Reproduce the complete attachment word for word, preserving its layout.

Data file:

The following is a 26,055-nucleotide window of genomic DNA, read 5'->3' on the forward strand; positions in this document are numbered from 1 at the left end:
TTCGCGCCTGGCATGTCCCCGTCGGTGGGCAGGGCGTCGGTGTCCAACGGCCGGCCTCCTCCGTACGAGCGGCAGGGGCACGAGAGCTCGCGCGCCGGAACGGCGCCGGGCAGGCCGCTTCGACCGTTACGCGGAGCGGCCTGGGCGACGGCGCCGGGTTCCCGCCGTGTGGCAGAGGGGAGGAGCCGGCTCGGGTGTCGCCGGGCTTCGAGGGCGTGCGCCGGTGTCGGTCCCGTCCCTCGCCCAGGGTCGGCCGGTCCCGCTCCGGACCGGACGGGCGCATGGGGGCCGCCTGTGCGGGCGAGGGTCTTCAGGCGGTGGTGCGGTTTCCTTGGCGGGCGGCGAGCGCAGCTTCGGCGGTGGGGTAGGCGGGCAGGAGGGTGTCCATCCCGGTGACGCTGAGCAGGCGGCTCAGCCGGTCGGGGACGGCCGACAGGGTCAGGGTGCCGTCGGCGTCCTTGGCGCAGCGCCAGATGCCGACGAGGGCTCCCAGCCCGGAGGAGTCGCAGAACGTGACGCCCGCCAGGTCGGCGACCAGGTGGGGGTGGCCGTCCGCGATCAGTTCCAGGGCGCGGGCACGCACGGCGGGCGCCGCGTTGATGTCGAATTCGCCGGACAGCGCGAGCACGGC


The following is a 26,055-nucleotide window of genomic DNA, read 5'->3' on the forward strand; positions in this document are numbered from 1 at the left end:
TTCGCGCCTGGCATGTCCCCGTCGGTGGGCAGGGCGTCGGTGTCCAACGGCCGGCCTCCTCCGTACGAGCGGCAGGGGCACGAGAGCTCGCGCGCCGGAACGGCGCCGGGCAGGCCGCTTCGACCGTTACGCGGAGCGGCCTGGGCGACGGCGCCGGGTTCCCGCCGTGTGGCAGAGGGGAGGAGCCGGCTCGGGTGTCGCCGGGCTTCGAGGGCGTGCGCCGGTGTCGGTCCCGTCCCTCGCCCAGGGTCGGCCGGTCCCGCTCCGGACCGGACGGGCGCATGGGGGCCGCCTGTGCGGGCGAGGGTCTTCAGGCGGTGGTGCGGTTTCCTTGGCGGGCGGCGAGCGCAGCTTCGGCGGTGGGGTAGGCGGGCAGGAGGGTGTCCATCCCGGTGACGCTGAGCAGGCGGCTCAGCCGGTCGGGGACGGCCGACAGGGTCAGGGTGCCGTCGGCGTCCTTGGCGCAGCGCCAGATGCCGACGAGGGCTCCCAGCCCGGAGGAGTCGCAGAACGTGACGCCCGCCAGGTCGGCGACCAGGTGGGGGTGGCCGTCCGCGATCAGTTCCAGGGCGCGGGCACGCACGGCGGGCGCCGCGTTGATGTCGAATTCGCCGGACAGCGCGAGCACGGC